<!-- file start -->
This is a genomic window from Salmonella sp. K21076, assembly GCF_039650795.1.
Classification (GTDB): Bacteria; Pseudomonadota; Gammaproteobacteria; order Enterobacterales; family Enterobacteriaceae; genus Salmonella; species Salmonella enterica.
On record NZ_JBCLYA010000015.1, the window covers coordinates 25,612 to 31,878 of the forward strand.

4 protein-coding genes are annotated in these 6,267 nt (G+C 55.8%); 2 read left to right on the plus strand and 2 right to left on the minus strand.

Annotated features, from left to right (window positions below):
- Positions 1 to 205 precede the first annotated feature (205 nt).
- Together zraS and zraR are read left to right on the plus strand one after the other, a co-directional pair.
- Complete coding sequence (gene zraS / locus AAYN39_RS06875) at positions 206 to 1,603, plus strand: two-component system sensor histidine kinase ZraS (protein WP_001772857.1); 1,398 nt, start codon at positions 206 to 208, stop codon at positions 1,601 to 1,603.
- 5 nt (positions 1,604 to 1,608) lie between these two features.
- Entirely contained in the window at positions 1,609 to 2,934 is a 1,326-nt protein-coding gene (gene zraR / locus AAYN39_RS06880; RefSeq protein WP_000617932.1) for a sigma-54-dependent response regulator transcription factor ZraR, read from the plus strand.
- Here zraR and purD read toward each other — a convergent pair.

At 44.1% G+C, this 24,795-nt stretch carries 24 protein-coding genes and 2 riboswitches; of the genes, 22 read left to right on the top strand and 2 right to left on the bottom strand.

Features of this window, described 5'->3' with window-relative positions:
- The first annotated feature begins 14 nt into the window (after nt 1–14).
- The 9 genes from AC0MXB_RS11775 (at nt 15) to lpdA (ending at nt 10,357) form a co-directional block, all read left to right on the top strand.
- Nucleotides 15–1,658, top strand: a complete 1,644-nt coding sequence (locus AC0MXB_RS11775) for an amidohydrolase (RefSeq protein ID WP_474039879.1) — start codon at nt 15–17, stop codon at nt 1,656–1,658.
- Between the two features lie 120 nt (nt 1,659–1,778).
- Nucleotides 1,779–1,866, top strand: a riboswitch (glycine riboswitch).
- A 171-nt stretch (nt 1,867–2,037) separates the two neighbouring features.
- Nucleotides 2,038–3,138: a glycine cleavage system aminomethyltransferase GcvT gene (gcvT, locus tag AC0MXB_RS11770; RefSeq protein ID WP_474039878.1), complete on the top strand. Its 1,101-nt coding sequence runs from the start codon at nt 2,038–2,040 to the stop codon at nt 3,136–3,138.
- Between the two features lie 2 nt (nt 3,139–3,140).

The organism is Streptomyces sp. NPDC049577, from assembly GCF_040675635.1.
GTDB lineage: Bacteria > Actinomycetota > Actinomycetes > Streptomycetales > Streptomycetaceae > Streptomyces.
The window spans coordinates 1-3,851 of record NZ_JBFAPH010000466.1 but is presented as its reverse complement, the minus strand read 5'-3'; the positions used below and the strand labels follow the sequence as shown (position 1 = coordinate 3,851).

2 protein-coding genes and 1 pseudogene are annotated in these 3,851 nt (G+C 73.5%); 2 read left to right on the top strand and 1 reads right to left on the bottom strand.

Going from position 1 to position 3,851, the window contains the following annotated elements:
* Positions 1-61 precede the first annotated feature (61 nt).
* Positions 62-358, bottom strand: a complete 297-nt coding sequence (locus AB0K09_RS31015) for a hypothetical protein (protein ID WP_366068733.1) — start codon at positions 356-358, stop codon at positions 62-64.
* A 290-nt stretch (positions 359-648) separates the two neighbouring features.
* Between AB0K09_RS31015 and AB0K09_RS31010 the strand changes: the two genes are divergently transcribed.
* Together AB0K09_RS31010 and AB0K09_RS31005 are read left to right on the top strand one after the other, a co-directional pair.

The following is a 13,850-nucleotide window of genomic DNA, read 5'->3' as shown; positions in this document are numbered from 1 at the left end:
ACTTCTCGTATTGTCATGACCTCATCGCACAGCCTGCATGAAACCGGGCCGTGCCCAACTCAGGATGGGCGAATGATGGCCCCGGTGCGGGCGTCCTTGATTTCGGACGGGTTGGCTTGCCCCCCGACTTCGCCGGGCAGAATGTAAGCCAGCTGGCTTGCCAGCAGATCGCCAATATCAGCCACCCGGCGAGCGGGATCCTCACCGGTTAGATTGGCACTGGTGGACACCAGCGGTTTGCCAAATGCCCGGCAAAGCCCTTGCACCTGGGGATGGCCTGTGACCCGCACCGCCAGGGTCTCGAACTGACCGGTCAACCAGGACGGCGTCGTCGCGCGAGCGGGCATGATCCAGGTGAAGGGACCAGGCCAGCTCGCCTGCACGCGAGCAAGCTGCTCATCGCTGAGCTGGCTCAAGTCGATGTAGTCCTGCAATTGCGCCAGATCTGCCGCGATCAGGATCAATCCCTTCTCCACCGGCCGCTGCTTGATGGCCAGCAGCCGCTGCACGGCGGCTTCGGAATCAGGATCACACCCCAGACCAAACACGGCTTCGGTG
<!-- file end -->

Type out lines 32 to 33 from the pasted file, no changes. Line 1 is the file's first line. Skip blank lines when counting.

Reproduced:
The following is a 13,850-nucleotide window of genomic DNA, read 5'->3' as shown; positions in this document are numbered from 1 at the left end:
ACTTCTCGTATTGTCATGACCTCATCGCACAGCCTGCATGAAACCGGGCCGTGCCCAACTCAGGATGGGCGAATGATGGCCCCGGTGCGGGCGTCCTTGATTTCGGACGGGTTGGCTTGCCCCCCGACTTCGCCGGGCAGAATGTAAGCCAGCTGGCTTGCCAGCAGATCGCCAATATCAGCCACCCGGCGAGCGGGATCCTCACCGGTTAGATTGGCACTGGTGGACACCAGCGGTTTGCCAAATGCCCGGCAAAGCCCTTGCACCTGGGGATGGCCTGTGACCCGCACCGCCAGGGTCTCGAACTGACCGGTCAACCAGGACGGCGTCGTCGCGCGAGCGGGCATGATCCAGGTGAAGGGACCAGGCCAGCTCGCCTGCACGCGAGCAAGCTGCTCATCGCTGAGCTGGCTCAAGTCGATGTAGTCCTGCAATTGCGCCAGATCTGCCGCGATCAGGATCAATCCCTTCTCCACCGGCCGCTGCTTGATGGCCAGCAGCCGCTGCACGGCGGCTTCGGAATCAGGATCACACCCCAGACCAAACACGGCTTCGGTG